The next year, I went back, and was fortunate to share a bunk with Alan Abramowitz, who remains my good friend/cousin/brother to this day. I was 15 years old in 1970, and got along with everyone just fine, including this huge kid named Laurence Rand, who everyone called Hulk due to his girth, strength, and his love of comics. That is where we bonded (and I made a point of it), because the two of us were the only ones who brought comics along.

Later, I found out that the same kids who were giving me trouble the year before were working as waiters on the other side of the lake, and they were coming to visit, as they knew (from outside camp) one of our bunk members. This was near the end of the three weeks, and I had a hard choice: do I tell them about what happened and hope they don’t start as well; not tell them and hope for the best; or not tell them and hide while the jerks were around. I swallowed my pride, and gathered the bunkmates the night before to tell them the whole story in sordid detail. I don’t remember what they said about it, but I do recall being nervous about the whole thing. Sure enough, the next night, the lugs/thugs showed up, and as they made their way through the bunk, they came across me, and pointed and said, “Hey, look, it’s the fagg…” That’s as far as he got when Hulk grabbed the speaker and literally hurled him out the door. “He’s a friend of mine; any of you got a problem with that?” Everyone in the bunk agreed, including the guy who knew them from before. The bullies backed down, and stayed on the other side of the bunk from my bed, and the guy who was thrown out walked sorely back around the lake by himself.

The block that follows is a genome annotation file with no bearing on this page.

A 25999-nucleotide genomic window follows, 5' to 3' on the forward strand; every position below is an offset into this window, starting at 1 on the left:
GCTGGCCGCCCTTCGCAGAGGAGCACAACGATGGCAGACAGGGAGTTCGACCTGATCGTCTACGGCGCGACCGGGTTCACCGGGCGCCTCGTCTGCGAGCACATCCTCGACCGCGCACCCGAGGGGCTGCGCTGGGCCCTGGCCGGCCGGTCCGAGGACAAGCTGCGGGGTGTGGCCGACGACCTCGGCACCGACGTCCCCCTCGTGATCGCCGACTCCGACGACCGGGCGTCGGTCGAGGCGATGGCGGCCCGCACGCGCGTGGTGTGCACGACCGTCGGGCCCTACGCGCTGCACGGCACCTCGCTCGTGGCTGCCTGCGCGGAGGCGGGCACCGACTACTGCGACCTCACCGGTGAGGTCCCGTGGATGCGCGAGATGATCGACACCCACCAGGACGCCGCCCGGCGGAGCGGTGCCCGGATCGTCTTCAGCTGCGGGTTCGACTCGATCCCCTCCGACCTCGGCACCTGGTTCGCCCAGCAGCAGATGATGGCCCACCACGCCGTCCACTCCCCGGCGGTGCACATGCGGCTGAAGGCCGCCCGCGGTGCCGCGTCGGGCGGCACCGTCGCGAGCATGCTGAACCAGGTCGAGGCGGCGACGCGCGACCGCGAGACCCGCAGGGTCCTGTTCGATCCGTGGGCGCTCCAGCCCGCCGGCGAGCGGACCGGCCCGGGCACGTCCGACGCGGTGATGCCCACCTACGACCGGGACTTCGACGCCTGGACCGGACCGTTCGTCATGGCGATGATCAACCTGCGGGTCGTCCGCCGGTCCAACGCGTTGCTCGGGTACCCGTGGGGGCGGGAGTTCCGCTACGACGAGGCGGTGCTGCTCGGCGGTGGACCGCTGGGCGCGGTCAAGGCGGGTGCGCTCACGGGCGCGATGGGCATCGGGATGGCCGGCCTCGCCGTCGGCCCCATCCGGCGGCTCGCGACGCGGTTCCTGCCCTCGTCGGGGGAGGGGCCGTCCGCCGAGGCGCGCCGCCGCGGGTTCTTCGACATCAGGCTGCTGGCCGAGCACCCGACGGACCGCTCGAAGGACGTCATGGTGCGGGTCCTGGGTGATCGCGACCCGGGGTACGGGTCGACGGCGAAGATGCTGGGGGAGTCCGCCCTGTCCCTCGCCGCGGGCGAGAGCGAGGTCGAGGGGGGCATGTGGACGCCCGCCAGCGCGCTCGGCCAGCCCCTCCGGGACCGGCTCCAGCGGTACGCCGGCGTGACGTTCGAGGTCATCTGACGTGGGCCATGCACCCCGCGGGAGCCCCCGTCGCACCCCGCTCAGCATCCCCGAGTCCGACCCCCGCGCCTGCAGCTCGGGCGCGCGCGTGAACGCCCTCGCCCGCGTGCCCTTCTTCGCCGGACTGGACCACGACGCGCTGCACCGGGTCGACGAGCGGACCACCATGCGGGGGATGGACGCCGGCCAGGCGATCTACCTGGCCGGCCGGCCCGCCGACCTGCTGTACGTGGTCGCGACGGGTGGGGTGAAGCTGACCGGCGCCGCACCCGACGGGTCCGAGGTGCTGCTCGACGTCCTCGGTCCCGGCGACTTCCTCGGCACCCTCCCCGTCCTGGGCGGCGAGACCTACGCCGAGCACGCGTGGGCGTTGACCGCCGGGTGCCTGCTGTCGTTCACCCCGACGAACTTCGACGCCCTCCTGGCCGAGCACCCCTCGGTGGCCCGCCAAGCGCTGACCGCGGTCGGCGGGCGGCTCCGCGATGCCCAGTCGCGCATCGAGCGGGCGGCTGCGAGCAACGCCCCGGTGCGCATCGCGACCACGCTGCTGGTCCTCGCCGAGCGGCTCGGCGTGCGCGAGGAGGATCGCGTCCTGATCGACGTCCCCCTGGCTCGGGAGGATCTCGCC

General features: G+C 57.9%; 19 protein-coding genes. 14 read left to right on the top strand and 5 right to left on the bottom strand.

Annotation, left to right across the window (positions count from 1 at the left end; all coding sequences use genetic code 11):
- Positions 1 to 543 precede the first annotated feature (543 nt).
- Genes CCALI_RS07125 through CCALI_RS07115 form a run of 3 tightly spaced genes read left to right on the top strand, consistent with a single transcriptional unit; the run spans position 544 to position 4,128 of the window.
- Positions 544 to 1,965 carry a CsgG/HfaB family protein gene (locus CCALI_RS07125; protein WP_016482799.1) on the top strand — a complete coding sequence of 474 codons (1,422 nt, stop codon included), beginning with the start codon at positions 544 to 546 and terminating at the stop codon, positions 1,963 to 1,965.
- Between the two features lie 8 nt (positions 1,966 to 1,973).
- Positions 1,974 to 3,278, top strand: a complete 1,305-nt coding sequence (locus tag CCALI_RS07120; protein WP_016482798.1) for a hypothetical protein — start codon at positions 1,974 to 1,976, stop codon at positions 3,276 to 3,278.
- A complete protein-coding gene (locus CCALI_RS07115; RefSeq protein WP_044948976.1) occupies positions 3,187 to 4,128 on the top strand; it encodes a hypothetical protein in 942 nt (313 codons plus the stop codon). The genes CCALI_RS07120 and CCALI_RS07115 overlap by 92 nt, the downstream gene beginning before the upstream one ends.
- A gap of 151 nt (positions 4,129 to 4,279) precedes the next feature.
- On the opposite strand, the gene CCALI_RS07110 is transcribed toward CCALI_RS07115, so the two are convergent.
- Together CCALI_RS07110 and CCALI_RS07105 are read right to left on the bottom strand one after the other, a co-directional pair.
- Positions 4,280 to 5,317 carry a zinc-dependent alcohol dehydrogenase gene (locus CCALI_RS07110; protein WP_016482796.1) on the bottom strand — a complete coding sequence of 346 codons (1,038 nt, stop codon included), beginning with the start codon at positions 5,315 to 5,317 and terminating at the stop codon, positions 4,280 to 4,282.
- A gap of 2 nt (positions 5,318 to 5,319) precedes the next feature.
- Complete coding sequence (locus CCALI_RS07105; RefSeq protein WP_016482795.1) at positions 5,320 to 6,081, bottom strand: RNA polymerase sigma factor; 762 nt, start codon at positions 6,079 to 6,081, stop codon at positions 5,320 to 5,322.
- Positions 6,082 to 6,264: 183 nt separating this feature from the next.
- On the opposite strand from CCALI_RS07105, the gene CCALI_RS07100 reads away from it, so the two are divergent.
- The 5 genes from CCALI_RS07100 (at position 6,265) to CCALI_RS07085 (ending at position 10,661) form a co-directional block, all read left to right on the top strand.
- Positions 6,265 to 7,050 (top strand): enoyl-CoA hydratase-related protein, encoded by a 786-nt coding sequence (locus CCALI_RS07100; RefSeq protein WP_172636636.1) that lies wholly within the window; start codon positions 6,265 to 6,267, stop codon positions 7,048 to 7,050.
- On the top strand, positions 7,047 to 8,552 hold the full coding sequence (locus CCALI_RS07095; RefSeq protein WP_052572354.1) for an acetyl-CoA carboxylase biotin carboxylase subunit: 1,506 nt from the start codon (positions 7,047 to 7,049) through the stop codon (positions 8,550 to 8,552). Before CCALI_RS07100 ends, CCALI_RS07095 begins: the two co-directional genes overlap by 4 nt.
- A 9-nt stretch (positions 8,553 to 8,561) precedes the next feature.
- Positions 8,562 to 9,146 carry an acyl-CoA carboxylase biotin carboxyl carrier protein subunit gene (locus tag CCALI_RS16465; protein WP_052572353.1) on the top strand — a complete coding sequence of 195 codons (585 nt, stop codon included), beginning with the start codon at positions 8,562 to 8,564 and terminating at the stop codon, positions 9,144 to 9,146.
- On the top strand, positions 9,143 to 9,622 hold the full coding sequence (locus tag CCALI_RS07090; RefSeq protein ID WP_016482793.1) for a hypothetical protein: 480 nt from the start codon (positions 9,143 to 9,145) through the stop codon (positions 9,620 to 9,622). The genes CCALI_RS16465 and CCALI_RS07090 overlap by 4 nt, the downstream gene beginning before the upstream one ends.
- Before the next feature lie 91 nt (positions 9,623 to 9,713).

My worst bully though, lived in my building and was named HB (I will not give him the pleasure of his being able to Google this). He was three or four years older, slovenly fat, and intimidating for someone as small as I was. He gained great pleasure in torturing anyone he could, including the son of a local merchant who had Cerebral Palsy and was mentally impeded. Not a nice person.

My first consciousness of him was when I was when I was about five, and playing out front of the apartment building we shared. He had received a new double-barreled air gun, which he cocked/loaded with the dirt from the front garden. “Hey, Robby,” he called me. When I looked up, he shot both barrels just inches from my face, with a payload of dirt hitting each of my eyes. I was blind for about three days, and I still remember the doctor removing the dirt for hours saying, “Oh, my God” over and over. My brother beat the crap out of him for it, right in front of his mother.

But that didn’t stop him. He would continually call me names, loom over me threateningly, and once he took my scooter out of my hands and rode it for about half a block before his weight crushed the middle of it. He just left it there and walked away, laughing.